Whistler Olympic Park overcharging for bc access? - ClubTread Community

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post #1 of (permalink) Old 12-17-2010, 02:44 PM Thread Starter
Hittin' the Trails
 
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Default Whistler Olympic Park overcharging for bc access?

The policy is $10+gst per person for backcountry access, basically to park and walk off their tenure ~100m from the parking lot, not using any of their groomed trails.
This is what the Whistler Sport Legacies society has decided as of this year. Previously with VANOC the policy was free backcountry access without using groomed trails and $6 for groomed trail usage.

At the same time it is free to park and hang out at the day lodge and take a picture of the inukshuk.

There has been great work done on these backcountry trails and money donated by MEC and National Trail Coalition of Canada.

I'd be happy with something like $5 per car but $10 per head just seems wrong.
The bottom line seems to be to protect the revenue stream from XC skiing. I find their night skiing $15+gst somewhat overpriced but that is another discussion.

Here is a link to the response I received from Lindsay Durno, Director Whistler Olympic Park.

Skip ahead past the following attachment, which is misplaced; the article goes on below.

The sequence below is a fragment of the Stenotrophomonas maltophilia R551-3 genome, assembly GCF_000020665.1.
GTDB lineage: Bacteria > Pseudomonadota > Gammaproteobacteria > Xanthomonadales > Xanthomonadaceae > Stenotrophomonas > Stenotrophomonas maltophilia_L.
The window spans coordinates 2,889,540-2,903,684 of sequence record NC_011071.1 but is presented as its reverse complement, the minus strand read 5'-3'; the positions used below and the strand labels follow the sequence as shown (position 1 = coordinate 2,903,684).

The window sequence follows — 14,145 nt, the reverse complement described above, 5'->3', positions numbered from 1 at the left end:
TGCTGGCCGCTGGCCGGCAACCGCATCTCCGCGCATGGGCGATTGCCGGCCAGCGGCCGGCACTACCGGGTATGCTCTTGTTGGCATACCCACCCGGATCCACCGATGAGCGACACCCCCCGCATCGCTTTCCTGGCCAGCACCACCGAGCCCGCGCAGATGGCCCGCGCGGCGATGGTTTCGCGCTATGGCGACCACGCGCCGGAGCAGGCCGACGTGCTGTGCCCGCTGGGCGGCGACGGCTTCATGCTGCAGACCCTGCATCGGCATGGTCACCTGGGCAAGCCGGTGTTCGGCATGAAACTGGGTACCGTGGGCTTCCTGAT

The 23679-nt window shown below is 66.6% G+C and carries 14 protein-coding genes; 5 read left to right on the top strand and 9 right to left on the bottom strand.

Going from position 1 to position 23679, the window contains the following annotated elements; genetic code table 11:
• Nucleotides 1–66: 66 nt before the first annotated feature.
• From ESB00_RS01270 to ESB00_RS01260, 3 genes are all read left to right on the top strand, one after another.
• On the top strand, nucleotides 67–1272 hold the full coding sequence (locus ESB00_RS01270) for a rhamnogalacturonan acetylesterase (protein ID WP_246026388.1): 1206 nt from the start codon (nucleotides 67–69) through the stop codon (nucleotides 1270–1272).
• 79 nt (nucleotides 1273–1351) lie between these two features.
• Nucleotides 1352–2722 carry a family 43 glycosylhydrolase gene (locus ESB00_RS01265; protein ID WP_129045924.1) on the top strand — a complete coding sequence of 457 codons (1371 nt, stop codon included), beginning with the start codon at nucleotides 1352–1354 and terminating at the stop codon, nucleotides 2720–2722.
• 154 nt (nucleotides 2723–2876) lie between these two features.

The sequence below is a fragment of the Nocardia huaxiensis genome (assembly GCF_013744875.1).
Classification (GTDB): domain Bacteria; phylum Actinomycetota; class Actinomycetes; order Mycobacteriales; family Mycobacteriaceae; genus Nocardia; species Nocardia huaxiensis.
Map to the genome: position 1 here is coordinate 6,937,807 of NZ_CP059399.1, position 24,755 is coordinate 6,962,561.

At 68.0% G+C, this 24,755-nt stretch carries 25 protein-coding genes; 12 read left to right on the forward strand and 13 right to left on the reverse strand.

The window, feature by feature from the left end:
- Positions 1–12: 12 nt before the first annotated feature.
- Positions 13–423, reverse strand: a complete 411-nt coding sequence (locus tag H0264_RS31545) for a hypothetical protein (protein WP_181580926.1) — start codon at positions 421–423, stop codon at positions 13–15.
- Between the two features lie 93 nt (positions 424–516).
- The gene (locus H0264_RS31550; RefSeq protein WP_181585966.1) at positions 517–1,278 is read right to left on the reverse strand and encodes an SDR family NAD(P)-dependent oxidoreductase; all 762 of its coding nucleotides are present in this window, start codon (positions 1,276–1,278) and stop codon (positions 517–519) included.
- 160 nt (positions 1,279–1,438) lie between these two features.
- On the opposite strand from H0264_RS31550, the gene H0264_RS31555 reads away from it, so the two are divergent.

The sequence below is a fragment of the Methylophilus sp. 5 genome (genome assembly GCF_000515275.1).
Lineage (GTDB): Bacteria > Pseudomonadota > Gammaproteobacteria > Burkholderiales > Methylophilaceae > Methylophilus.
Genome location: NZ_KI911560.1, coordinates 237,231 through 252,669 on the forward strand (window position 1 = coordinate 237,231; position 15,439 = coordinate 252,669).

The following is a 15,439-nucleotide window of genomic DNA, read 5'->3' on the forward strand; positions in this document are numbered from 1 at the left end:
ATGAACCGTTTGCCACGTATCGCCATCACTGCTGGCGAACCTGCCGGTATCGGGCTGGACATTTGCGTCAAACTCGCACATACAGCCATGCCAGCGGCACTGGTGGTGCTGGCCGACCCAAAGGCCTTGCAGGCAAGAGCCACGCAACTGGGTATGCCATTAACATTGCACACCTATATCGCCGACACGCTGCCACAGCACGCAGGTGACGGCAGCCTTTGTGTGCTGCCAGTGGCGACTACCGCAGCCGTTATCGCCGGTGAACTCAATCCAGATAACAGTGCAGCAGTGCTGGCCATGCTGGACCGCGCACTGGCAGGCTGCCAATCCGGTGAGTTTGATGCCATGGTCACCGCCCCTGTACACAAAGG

http://www.markrichardsgallery.com/t...ssResponse.pdf

If you want to express your opinion, you can contact Lindsay at
direct: 604 964 0059
mobile: 778 839 6958
email: [email protected]

I'm curious to know what you guys think about this.
I like this access as it's great for taking people out who are newer to ski touring and not willing to pay for a lift ticket at the resort.

I feel that public pressure is the only way this will change as the Whistler Legacies Society seems quite content with their policy. Get the message out there (local papers, etc).

Cheers,
Mark.

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post #2 of (permalink) Old 12-17-2010, 02:52 PM
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Wasn't there a link to a govt. survey posted here early last spring that dealt with this issue in this area? I remember completing a survey with questions like "How much would you be willing to pay to use maintained back country trails?", "how much would you be willing to pay to park", "do you think there should be user fees", etc.
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post #3 of (permalink) Old 12-17-2010, 03:12 PM
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Quote:
quote:$10 per head just seems wrong.
nah, that amount sounds about right for that area.
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post #4 of (permalink) Old 12-17-2010, 03:17 PM
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Quote:
quote:Originally posted by magnetite